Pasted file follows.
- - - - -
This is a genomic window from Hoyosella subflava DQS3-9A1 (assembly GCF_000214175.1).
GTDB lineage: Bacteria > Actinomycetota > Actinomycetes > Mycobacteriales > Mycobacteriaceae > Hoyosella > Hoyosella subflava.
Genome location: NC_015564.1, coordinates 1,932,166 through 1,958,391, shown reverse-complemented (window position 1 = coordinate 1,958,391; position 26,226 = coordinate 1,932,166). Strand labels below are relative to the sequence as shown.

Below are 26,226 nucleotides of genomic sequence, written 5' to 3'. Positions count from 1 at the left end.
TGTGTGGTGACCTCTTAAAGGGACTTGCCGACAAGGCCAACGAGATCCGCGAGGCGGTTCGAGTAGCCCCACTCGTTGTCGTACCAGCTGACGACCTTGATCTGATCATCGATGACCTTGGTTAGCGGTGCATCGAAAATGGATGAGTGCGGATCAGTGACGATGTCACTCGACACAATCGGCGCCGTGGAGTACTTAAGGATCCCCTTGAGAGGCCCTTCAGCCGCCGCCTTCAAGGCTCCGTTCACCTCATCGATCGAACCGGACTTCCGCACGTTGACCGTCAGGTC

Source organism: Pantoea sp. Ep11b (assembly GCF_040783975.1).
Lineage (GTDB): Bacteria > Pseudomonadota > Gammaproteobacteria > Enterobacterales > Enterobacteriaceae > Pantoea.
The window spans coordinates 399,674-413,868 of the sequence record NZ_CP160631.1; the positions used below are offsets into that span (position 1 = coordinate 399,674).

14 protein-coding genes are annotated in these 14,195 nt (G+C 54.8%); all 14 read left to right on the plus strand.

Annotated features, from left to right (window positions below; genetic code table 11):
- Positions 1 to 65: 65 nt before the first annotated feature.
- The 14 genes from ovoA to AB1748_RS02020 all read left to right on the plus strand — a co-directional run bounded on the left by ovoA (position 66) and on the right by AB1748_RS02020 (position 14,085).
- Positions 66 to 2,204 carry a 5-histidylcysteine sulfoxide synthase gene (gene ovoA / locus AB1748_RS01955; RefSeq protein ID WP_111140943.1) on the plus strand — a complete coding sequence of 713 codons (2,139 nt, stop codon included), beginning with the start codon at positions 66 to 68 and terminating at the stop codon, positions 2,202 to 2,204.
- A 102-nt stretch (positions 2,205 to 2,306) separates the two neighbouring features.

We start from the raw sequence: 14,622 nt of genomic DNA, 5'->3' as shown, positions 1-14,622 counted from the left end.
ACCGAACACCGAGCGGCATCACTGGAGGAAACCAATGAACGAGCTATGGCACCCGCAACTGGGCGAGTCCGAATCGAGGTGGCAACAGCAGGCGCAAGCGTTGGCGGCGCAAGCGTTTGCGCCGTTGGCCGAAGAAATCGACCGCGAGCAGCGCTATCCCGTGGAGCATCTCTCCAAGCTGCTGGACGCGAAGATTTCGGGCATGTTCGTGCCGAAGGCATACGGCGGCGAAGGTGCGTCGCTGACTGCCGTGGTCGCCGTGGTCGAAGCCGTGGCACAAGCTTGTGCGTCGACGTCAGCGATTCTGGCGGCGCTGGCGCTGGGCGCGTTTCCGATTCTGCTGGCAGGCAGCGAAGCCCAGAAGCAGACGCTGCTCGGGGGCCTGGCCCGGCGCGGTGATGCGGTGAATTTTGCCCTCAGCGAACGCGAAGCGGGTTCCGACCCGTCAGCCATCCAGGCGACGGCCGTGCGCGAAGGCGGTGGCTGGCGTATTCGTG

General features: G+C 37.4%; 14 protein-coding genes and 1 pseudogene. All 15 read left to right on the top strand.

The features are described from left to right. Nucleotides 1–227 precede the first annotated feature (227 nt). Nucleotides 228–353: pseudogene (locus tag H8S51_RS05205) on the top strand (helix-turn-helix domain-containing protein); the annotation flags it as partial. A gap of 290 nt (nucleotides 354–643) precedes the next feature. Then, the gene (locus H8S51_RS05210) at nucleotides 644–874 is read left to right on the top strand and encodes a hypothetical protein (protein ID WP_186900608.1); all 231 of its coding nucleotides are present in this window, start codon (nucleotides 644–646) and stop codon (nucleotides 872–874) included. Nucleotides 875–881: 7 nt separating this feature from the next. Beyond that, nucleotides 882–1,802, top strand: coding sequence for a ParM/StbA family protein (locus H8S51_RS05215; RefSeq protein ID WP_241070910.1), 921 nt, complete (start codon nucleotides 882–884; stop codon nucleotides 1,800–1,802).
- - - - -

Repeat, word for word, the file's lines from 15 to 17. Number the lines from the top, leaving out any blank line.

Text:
We start from the raw sequence: 14,622 nt of genomic DNA, 5'->3' as shown, positions 1-14,622 counted from the left end.
ACCGAACACCGAGCGGCATCACTGGAGGAAACCAATGAACGAGCTATGGCACCCGCAACTGGGCGAGTCCGAATCGAGGTGGCAACAGCAGGCGCAAGCGTTGGCGGCGCAAGCGTTTGCGCCGTTGGCCGAAGAAATCGACCGCGAGCAGCGCTATCCCGTGGAGCATCTCTCCAAGCTGCTGGACGCGAAGATTTCGGGCATGTTCGTGCCGAAGGCATACGGCGGCGAAGGTGCGTCGCTGACTGCCGTGGTCGCCGTGGTCGAAGCCGTGGCACAAGCTTGTGCGTCGACGTCAGCGATTCTGGCGGCGCTGGCGCTGGGCGCGTTTCCGATTCTGCTGGCAGGCAGCGAAGCCCAGAAGCAGACGCTGCTCGGGGGCCTGGCCCGGCGCGGTGATGCGGTGAATTTTGCCCTCAGCGAACGCGAAGCGGGTTCCGACCCGTCAGCCATCCAGGCGACGGCCGTGCGCGAAGGCGGTGGCTGGCGTATTCGTG

General features: G+C 37.4%; 14 protein-coding genes and 1 pseudogene. All 15 read left to right on the top strand.